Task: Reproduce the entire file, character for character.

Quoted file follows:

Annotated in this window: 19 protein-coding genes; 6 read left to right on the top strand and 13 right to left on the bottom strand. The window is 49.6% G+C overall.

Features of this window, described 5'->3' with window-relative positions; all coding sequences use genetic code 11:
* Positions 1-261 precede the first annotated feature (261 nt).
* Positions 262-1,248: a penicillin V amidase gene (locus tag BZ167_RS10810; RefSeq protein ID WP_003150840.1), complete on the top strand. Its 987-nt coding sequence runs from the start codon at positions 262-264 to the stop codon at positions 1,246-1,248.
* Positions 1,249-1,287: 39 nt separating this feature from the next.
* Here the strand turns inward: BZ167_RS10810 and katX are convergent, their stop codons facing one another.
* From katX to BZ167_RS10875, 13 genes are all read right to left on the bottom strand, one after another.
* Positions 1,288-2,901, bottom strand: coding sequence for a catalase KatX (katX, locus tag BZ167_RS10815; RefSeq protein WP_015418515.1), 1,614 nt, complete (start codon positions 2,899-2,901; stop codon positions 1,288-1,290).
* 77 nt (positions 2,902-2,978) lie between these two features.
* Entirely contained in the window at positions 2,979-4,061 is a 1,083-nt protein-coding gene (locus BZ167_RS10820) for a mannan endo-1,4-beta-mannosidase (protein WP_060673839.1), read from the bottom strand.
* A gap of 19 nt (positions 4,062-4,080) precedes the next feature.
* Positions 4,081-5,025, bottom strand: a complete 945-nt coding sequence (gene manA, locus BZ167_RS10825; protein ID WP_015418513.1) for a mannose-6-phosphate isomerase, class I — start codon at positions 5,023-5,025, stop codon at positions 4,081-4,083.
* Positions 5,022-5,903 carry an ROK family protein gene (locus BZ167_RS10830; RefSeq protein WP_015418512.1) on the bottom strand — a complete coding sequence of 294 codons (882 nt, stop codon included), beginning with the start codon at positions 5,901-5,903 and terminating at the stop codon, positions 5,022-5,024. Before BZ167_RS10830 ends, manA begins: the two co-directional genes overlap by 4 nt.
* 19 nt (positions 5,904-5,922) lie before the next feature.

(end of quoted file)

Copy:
Annotated in this window: 19 protein-coding genes; 6 read left to right on the top strand and 13 right to left on the bottom strand. The window is 49.6% G+C overall.

Features of this window, described 5'->3' with window-relative positions; all coding sequences use genetic code 11:
* Positions 1-261 precede the first annotated feature (261 nt).
* Positions 262-1,248: a penicillin V amidase gene (locus tag BZ167_RS10810; RefSeq protein ID WP_003150840.1), complete on the top strand. Its 987-nt coding sequence runs from the start codon at positions 262-264 to the stop codon at positions 1,246-1,248.
* Positions 1,249-1,287: 39 nt separating this feature from the next.
* Here the strand turns inward: BZ167_RS10810 and katX are convergent, their stop codons facing one another.
* From katX to BZ167_RS10875, 13 genes are all read right to left on the bottom strand, one after another.
* Positions 1,288-2,901, bottom strand: coding sequence for a catalase KatX (katX, locus tag BZ167_RS10815; RefSeq protein WP_015418515.1), 1,614 nt, complete (start codon positions 2,899-2,901; stop codon positions 1,288-1,290).
* 77 nt (positions 2,902-2,978) lie between these two features.
* Entirely contained in the window at positions 2,979-4,061 is a 1,083-nt protein-coding gene (locus BZ167_RS10820) for a mannan endo-1,4-beta-mannosidase (protein WP_060673839.1), read from the bottom strand.
* A gap of 19 nt (positions 4,062-4,080) precedes the next feature.
* Positions 4,081-5,025, bottom strand: a complete 945-nt coding sequence (gene manA, locus BZ167_RS10825; protein ID WP_015418513.1) for a mannose-6-phosphate isomerase, class I — start codon at positions 5,023-5,025, stop codon at positions 4,081-4,083.
* Positions 5,022-5,903 carry an ROK family protein gene (locus BZ167_RS10830; RefSeq protein WP_015418512.1) on the bottom strand — a complete coding sequence of 294 codons (882 nt, stop codon included), beginning with the start codon at positions 5,901-5,903 and terminating at the stop codon, positions 5,022-5,024. Before BZ167_RS10830 ends, manA begins: the two co-directional genes overlap by 4 nt.
* 19 nt (positions 5,904-5,922) lie before the next feature.